Thursday, November 16, 2017

Allies, it’s time to kill your darlings.


If you’re a writer, you’ve probably heard the term “kill your darlings”. This comes from a piece of writing advice first stated by William Faulkner and made even more famous by Stephen King. The idea is that you might have sentences, paragraphs, maybe even entire chapters or characters that you adore...but make little to no sense in the context of the overall narrative. They’re personally important or favored to you, so much so that you’d let the entire narrative fail rather than remove a bad paragraph. It’s a piece of advice that I’ve been ruminating on this week as even more members of Hollywood’s elite are being named as part of a history of using their modicum of fame and position to molest and abuse men and women. It’s the very first thing my brain thought when news came out that George Takei was accused. 

It should be stated up front, I’m going to probably continue using the phrase “kill your darlings” throughout this article. I’d like to preface this by explicitly stating I mean this in the literary sense of the phrase and not a literal sense of the phrase. I also do not plan on using this article to litigate or relitigate the actions of any one person’s accusations. Rather, I hope that we can have a discussion about the need to stop protecting or making excuses for our darlings - those individuals that we personally adore or mean something special to us. 

When I first heard that George Takei was accused of molesting an unconscious man in his home a few decades ago, I became very still. During this recent wave of revelations regarding the perniciousness of sexual harassment and abuse by powerful men in entertainment and government, it has been very easy to hate the accused. Harvey Weinstein has had rumors swirling about him for years. Brett Ratner is pretty much the douchebag frat guy everyone hated in college. Would be Alabama senator Roy Moore is from the same mould as the man our country elected as President. The more and more names were added to the list, the more I found myself nodding my head. 

Until I started hearing names of men I admire and respect.

When the names George Takei and Jeffrey Tambor were added to the ever growing list, I had to decide if I say I am an ally because this is another arrow in my Liberal Quiver to use against conservative men I already despise, or whether I say I am an ally because I truly stand against the culture of allowing the powerful to prey on women and men who aren’t as powerful or famous or wealthy or influential as they are. Typing even those last few sentences was an awakening in itself. When allies claim they are allies, it is important to understand (both to the ally and to the allied) why they claim that title. 

Is it because being an ally to the LGBT community is a fun thing to be during June when there are lots of pretty parades to attend? Is it because when there’s a women’s march, you don’t want to be the guy in the office who doesn’t say he’s a feminist? Are you an ally because you don’t want to introduce your new boyfriend to your family because he’s black and you’re just not sure how they’ll react?

I mean...probably. 

People become allies for all sorts of innocuous reasons, mundane injustices, but it’s what you do once you’ve come into the fold that’s important. You need to hear the voices of the oppressed, listen to their collective experiences, believe them, and work towards change. In the case of the social sea change we’re experiencing, it’s important to understand that what is being uncovered exists at all layers of social strata. It has no sexual orientation, no political affiliation, no specific income level, and no dress code. It is everywhere, you’ve probably experienced it at some level yourself, and you may even have committed some level of it, too.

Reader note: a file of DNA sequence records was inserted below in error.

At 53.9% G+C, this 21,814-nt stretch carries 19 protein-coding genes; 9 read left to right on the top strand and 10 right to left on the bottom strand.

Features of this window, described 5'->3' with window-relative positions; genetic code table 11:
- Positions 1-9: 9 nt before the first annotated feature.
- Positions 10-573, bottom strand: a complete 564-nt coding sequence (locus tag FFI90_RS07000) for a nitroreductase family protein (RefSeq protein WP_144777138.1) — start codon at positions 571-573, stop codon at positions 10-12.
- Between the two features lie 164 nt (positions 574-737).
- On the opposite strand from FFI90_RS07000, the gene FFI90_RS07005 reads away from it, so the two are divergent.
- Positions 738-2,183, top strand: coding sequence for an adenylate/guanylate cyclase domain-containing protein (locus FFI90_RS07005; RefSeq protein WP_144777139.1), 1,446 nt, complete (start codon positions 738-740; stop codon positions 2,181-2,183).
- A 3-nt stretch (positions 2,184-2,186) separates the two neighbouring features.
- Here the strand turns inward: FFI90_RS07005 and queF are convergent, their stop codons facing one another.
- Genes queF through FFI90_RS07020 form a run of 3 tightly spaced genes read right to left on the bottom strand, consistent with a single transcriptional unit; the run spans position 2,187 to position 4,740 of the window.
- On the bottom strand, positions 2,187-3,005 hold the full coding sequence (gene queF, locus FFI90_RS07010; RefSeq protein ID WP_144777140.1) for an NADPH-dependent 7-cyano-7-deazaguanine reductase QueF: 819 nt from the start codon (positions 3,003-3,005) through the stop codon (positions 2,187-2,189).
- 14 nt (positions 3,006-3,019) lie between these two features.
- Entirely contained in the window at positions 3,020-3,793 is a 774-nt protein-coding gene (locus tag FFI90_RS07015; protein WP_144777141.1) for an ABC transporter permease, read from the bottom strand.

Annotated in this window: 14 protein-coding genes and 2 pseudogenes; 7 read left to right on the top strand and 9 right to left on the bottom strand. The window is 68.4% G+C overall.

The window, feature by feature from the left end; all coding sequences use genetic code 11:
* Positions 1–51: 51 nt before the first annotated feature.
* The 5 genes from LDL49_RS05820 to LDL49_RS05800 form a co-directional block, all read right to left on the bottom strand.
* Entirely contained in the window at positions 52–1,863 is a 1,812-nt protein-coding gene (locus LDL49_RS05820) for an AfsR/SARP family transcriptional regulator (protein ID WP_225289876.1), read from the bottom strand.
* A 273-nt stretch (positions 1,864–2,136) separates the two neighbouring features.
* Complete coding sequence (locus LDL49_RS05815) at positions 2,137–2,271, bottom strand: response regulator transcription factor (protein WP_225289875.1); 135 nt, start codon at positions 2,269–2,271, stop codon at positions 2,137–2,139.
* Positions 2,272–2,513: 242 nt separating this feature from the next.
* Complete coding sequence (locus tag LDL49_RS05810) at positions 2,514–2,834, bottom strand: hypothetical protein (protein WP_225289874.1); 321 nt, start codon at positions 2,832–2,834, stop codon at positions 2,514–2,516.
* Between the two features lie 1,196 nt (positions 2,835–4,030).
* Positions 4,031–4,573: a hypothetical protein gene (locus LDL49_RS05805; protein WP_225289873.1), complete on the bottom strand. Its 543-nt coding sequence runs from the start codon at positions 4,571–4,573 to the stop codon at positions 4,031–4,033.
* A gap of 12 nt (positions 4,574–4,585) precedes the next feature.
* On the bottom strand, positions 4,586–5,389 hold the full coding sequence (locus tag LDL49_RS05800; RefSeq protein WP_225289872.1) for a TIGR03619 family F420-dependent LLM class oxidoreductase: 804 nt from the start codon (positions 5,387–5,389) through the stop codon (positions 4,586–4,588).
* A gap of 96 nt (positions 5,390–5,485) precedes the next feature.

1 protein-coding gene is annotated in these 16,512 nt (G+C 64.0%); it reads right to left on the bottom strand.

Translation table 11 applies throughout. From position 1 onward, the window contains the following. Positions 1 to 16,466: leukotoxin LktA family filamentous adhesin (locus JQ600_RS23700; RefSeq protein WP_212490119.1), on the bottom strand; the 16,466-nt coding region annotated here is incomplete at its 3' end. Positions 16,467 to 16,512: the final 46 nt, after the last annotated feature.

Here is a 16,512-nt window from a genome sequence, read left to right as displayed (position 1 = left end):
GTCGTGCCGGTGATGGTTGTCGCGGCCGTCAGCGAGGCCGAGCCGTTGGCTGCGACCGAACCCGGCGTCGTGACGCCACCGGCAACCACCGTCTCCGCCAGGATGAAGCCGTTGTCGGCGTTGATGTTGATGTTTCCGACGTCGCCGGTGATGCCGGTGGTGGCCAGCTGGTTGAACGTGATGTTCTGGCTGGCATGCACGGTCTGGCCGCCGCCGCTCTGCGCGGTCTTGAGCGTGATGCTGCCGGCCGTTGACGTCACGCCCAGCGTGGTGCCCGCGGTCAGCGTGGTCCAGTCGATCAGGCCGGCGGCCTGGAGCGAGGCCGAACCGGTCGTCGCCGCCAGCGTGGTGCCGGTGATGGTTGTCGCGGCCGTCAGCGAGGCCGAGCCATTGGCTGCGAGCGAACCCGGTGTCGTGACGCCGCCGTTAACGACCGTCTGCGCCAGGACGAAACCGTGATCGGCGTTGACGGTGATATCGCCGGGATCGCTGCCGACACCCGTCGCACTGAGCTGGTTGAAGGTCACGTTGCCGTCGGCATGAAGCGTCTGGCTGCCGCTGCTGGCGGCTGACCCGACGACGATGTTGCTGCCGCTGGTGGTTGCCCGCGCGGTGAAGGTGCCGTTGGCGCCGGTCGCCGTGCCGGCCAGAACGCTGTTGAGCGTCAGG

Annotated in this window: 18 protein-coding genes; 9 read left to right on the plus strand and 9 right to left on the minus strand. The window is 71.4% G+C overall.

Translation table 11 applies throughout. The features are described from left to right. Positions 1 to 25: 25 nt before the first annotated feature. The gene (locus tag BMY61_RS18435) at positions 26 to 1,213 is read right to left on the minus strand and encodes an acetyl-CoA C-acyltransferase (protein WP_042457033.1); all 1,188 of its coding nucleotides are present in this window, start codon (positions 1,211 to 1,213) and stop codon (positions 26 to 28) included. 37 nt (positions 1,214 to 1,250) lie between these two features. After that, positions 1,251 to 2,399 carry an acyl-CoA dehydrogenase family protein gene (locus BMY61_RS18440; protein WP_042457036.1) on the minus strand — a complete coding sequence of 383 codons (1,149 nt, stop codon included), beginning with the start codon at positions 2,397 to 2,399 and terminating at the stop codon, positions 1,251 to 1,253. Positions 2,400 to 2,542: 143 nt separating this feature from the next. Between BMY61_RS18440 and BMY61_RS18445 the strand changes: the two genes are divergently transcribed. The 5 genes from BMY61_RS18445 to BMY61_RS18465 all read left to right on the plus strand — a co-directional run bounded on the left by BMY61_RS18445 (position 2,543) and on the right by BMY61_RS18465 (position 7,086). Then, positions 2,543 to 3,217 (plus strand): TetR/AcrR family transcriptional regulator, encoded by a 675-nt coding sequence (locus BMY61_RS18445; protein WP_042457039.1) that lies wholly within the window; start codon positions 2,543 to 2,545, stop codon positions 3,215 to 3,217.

So, when you find out your favorite movie star or internet celebrity or politician (looking at you, Al Franken) or trainer at your local gym or your friend’s boss or...or...or...is accused of groping an unconscious woman because he thought it would be a funny picture, or intimidated and sought sex from a teenage girl while he was in his 30s, or used his position of authority to lure women into a hotel room for his own sexual gratification, it is important to decide if you are an ally because you want to do something about the problem, or you want to get credit for being a good person. 

If you’re here to fix the problem, then, allies, it’s time to embrace the idea that you must kill your darlings. 

Joss Whedon, Al Franken, George Takei, Jeffrey Tambor, Louis CK, Matt Lauer, Garrison Keillor...the list will grow. It will include someone you admire. Someone you respect. Someone you may credit as an inspiration. They do not get a pass because you like their work or their advocacy or their charity. They do not get a pass because they created progressive work or championed progressive causes. They do not get to avoid consequences because you thought they were one of the good ones. 

It might not sit well to accept that a pioneer LGBT figure could be guilty of the same crime as the skeezy conservative politician it’s easy for you to hate. But, you must kill your darling and recognize this is a societal disease. You must recognize that victims are only just now finding the support they need to raise their voice and tell their story, despite personal backlash or repercussion. And you must continue working to make good on your claim of being a real ally. 

Love and Lyte,

Fire Lyte

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